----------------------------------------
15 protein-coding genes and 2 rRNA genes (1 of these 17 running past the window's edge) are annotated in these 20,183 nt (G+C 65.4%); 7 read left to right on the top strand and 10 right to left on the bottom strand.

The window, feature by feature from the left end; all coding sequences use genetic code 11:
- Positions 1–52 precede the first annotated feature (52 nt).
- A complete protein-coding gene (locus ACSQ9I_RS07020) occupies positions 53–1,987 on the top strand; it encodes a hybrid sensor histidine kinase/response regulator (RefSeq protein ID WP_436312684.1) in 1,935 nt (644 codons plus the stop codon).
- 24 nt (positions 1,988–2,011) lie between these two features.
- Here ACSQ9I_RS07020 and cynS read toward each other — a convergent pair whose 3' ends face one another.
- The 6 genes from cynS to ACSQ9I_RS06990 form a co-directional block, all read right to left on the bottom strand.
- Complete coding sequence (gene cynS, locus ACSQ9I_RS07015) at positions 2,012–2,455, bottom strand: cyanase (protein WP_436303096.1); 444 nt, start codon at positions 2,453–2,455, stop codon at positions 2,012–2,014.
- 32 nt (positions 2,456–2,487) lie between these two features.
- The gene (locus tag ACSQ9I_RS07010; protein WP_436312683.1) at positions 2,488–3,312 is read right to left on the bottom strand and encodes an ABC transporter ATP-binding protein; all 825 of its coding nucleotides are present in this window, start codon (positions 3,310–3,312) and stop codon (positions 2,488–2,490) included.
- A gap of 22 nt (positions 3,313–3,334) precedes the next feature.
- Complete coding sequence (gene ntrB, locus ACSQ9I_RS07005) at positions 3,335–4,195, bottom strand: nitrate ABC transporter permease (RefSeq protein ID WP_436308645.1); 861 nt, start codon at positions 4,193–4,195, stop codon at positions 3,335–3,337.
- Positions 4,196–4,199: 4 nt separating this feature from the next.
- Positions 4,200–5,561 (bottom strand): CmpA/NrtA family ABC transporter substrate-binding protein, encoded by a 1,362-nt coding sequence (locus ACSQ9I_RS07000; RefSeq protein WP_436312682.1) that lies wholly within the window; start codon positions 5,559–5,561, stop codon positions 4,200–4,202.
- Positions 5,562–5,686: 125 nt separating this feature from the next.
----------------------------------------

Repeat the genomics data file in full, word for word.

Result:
15 protein-coding genes and 2 rRNA genes (1 of these 17 running past the window's edge) are annotated in these 20,183 nt (G+C 65.4%); 7 read left to right on the top strand and 10 right to left on the bottom strand.

The window, feature by feature from the left end; all coding sequences use genetic code 11:
- Positions 1–52 precede the first annotated feature (52 nt).
- A complete protein-coding gene (locus ACSQ9I_RS07020) occupies positions 53–1,987 on the top strand; it encodes a hybrid sensor histidine kinase/response regulator (RefSeq protein ID WP_436312684.1) in 1,935 nt (644 codons plus the stop codon).
- 24 nt (positions 1,988–2,011) lie between these two features.
- Here ACSQ9I_RS07020 and cynS read toward each other — a convergent pair whose 3' ends face one another.
- The 6 genes from cynS to ACSQ9I_RS06990 form a co-directional block, all read right to left on the bottom strand.
- Complete coding sequence (gene cynS, locus ACSQ9I_RS07015) at positions 2,012–2,455, bottom strand: cyanase (protein WP_436303096.1); 444 nt, start codon at positions 2,453–2,455, stop codon at positions 2,012–2,014.
- 32 nt (positions 2,456–2,487) lie between these two features.
- The gene (locus tag ACSQ9I_RS07010; protein WP_436312683.1) at positions 2,488–3,312 is read right to left on the bottom strand and encodes an ABC transporter ATP-binding protein; all 825 of its coding nucleotides are present in this window, start codon (positions 3,310–3,312) and stop codon (positions 2,488–2,490) included.
- A gap of 22 nt (positions 3,313–3,334) precedes the next feature.
- Complete coding sequence (gene ntrB, locus ACSQ9I_RS07005) at positions 3,335–4,195, bottom strand: nitrate ABC transporter permease (RefSeq protein ID WP_436308645.1); 861 nt, start codon at positions 4,193–4,195, stop codon at positions 3,335–3,337.
- Positions 4,196–4,199: 4 nt separating this feature from the next.
- Positions 4,200–5,561 (bottom strand): CmpA/NrtA family ABC transporter substrate-binding protein, encoded by a 1,362-nt coding sequence (locus ACSQ9I_RS07000; RefSeq protein WP_436312682.1) that lies wholly within the window; start codon positions 5,559–5,561, stop codon positions 4,200–4,202.
- Positions 5,562–5,686: 125 nt separating this feature from the next.